Drew Peterson was convicted in Randolph County earlier this year of the solicitation for hire of my murder. The sentence handed down today by Judge Richard Brown sends a clear message that convicted criminals will be punished severely if they attempt to take revenge on the prosecutors who have placed them behind bars for their crimes.
While I was the target in this case, it is important to note that this crime is not about me. It is about every State’s Attorney and every Assistant State’s Attorney who takes on the important role of prosecuting criminals and protecting our citizens. This was not merely a threat to one prosecutor. It was an attack on our entire criminal justice system by a notorious murderer who always felt he could act outside and above the law. Prosecutors across our state must have assurances that they are safe once these criminal enterprises are uncovered.
Once again I extend my heartfelt thanks to Illinois Attorney General Lisa Madigan for accepting this case for prosecution and to Assistant Attorneys General Steve Nate and Bill Elward who worked alongside Randolph County State’s Attorney Jeremy Walker to secure a guilty verdict and significant sentence. The Illinois Department of Corrections was critical to the execution of the overhears, and the FBI provided the cutting-edge technology that made these recordings possible. Thank you all for protecting the integrity of our criminal justice system.
At 1:00 today Drew Peterson will be in court to be sentenced for his solicitation of murder conviction.
His intended target, State’s Attorney James Glasgow, will make a victim’s impact statement and Peterson may also speak.
Peterson is already serving a 38 year sentence for the murder of his third wife, Kathleen Savio, which would have kept him behind bars until the age of 92.
The new sentence could add at least 35 years to his earlier sentence which he has been serving at Menard Correctional Facility in Chester, Illinois.
Peterson recently wrote a letter to Judge Richard Brown, complaining about this representation by his court-appointed defender, Lucas Liefer.
Last week a motion for leave to withdraw was filed for Peterson’s case so it remains to see who will be sitting next to Peterson in court today.
I will update this post later today with news as I hear it. Randolph county does not allow cameras, lap tops or phones in the courtroom and today there is no overflow room available to reporters, so live tweets will not be available. Please check the comment thread for current updates.
In the meantime, Drew can look forward to a continued lifetime of writing letters to women from behind bars, offering signed photos of himself (but not of his kids or wives) and begging for bikini pics of them and their (female) friends.
Yesterday the secretly recorded conversations between Drew Peterson and prison snitch Antonio Smith were made public.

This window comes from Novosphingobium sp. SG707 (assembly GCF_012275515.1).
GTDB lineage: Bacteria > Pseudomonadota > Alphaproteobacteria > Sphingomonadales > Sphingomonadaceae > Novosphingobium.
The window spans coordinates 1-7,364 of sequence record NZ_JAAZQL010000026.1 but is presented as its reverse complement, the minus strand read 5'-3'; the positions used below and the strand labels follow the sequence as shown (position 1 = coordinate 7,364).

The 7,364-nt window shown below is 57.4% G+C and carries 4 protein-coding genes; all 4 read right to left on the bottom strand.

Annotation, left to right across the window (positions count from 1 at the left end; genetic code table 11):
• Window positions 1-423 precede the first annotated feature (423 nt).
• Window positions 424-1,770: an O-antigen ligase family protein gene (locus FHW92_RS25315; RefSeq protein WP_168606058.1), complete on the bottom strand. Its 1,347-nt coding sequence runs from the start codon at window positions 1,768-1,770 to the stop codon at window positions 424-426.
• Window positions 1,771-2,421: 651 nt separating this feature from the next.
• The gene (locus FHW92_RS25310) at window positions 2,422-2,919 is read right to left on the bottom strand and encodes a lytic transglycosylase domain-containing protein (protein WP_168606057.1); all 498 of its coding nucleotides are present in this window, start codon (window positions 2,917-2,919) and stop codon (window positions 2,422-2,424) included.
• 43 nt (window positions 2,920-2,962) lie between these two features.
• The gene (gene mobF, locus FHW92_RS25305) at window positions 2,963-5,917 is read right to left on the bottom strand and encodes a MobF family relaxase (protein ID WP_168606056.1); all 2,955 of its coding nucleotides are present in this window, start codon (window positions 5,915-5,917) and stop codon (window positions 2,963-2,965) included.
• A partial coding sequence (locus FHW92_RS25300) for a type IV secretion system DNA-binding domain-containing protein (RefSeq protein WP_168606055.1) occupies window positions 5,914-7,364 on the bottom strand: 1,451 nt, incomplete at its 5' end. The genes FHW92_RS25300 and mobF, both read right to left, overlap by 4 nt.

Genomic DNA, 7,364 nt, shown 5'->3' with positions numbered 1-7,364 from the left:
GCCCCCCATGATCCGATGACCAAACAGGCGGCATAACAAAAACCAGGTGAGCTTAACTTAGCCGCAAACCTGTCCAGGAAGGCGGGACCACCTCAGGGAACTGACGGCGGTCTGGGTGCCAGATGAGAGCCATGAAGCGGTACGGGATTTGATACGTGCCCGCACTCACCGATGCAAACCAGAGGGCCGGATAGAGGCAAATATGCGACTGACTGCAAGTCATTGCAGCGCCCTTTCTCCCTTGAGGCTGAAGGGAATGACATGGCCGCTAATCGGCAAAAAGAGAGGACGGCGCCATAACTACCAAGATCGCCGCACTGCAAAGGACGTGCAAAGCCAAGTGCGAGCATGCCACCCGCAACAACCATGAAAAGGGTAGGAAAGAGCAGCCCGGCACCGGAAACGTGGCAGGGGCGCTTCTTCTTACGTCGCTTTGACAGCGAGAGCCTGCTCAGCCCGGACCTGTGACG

The hours of recordings were played in court last month during Peterson’s trial for solicitation of murder and helped the jurors decide to convict Peterson of attempting to put out a hit on State’s Attorney James Glasgow.
Some audio from Drew Peterson’s 2013 sentencing has been made public.
These clips were played to the jury in Peterson’s solicitation of murder trial last month along with hours of prison conversations between himself and prison snitch, Antonio Smith.
Transcript of Clip One:
THE COURT: Go ahead, sir.
PETERSON: Good day. My name is Drew Peterson. I hope I don’t aggravate the situation,but I have a lot of things that I think need to be said.
THE COURT: Say whatever you choose.
PETERSON: And I have been forced to sit silent since the beginning of all this. I did not kill Kathleen.
SAVIO: Yes, you did.
THE COURT: There won’t be any comments from the audience, or I will have to –
THE COURT: Ma’am, I’d like you to leave the courtroom. Mr. Peterson, don’t make any outbursts which are calculated to irritate anyone in the audience. You are speaking to the Court now.
Please go ahead.
THE DEFENDANT: I am sorry, Your Honor, I just have to apply the affirmative defense for misconduct in your courtroom. I apologize but –
THE COURT: Go right ahead.
PETERSON: I must have been woozy.
Transcript of Clip Two:
PETERSON: Kathy’s death, it was never my intention throughout these proceedings, no one witness, no one juror, not one prosecutor looked me in the eye until today, and I hope Mr. Glasgow looks me in the eye right now; never forget my face; never forget what you have done here.
Originally, I had some cute and funny things to end with but in closing now it’s time to sentence an innocent man to a life of hardship and abuse of prison, and I don’t deserve this. I don’t. Thank you.
Update: 12:45 The jury has reached a verdict. Just waiting on Judge Brown to return to the courtroom.
And the Verdict is…GUILTY on both counts of solicitation of murder and solicitation of murder for hire.
One count carries a mandatory sentence of at least 20 years. The other at least 15 so he’ll get an addition 35 years minimum.
Sentencing will take place July 26.
Today is the last day of Peterson’s trial for allegedly attempting to hire a hit man to kill Illinois State’s Attorney, James Glasgow, while incarcerated at Menard Correctional Center in Chester, Illinois.